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Spine (Phila Pa 1976). 2012 Dec 15;37(26):2161-7. doi: 10.1097/BRS.0b013e3182601469.

Reliability of the thoracolumbar injury classification and severity score and comparison with the denis classification for injury to the thoracic and lumbar spine.

Author information

1
Division of Orthopaedics, Department of Surgery, University of Calgary, Alberta, Canada. peter.lewkonia@ucalgary.ca

Abstract

STUDY DESIGN:

This study is a series of thoracic and lumbar spine fracture cases to assess the reliability of thoracolumbar injury classification and severity score (TLICS) in simulated clinical scenarios.

OBJECTIVE:

To determine the inter- and intraobserver reliability of TLICS compared with the Denis classification system, and to assess differences based on rater characteristics.

SUMMARY OF BACKGROUND DATA:

Thoracolumbar injury severity score and TLICS have been subjected to reliability testing using less robust statistical analysis. Both systems have demonstrated poor to good reliability, with particularly weak agreement on the status of the posterior ligamentous complex.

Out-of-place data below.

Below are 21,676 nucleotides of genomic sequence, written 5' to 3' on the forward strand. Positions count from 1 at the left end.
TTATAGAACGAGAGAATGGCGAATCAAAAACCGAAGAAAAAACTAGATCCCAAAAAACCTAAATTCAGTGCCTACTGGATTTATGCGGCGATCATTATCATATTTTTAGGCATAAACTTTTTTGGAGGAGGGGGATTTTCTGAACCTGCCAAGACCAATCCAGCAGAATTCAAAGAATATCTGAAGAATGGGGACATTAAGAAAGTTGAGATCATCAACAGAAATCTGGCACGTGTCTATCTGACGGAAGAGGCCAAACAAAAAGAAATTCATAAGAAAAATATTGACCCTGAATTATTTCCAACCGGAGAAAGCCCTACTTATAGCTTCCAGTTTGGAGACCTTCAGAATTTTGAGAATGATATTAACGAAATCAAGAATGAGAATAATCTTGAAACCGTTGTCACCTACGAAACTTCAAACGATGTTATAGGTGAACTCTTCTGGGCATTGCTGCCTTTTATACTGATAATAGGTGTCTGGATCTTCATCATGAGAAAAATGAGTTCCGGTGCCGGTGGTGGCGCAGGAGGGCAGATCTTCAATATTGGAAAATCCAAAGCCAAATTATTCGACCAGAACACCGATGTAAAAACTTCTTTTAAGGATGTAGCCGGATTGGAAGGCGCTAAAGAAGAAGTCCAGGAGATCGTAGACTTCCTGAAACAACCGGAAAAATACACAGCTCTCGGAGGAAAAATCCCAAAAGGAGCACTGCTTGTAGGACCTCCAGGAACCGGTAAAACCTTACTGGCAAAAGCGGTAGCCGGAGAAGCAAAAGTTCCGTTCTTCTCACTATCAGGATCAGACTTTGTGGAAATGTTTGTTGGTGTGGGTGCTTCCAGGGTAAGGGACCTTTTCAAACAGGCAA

METHODS:

Fifty-four spine fracture cases were selected from a chart review. These cases were scored on 2 occasions by 11 experts using both TLICS and the Denis classification systems. Reliability was assessed using a generalizability coefficient. The primary outcome was interobserver reliability. Secondary outcomes were intraobserver reliability, difference between orthopedic and neurosurgeons, as well as trainees and consultants, and correlation with treatment recommendations.

RESULTS:

TLICS demonstrated good interobserver agreement of 0.73 to 0.74. The posterior ligamentous complex component was the least reliable. The Denis classification also demonstrated good reliability between observers, but was least reliable for flexion-distraction injuries. In addition, interobserver reliability between the Denis classification and TLICS morphology subcomponent was strong. TLICS also predicted the need for operative treatment as determined by the experts scoring the injuries.

CONCLUSION:

TLICS is a reliable system for assessing fractures of the thoracic and lumbar spine when used by experts. Similar to previous studies, the posterior ligamentous complex subcomponent score was the least reliable component. Reliability assessment using a generalizability coefficient is a robust method for validating fracture classifications.

PMID:
22648029
DOI:
10.1097/BRS.0b013e3182601469
[Indexed for MEDLINE]

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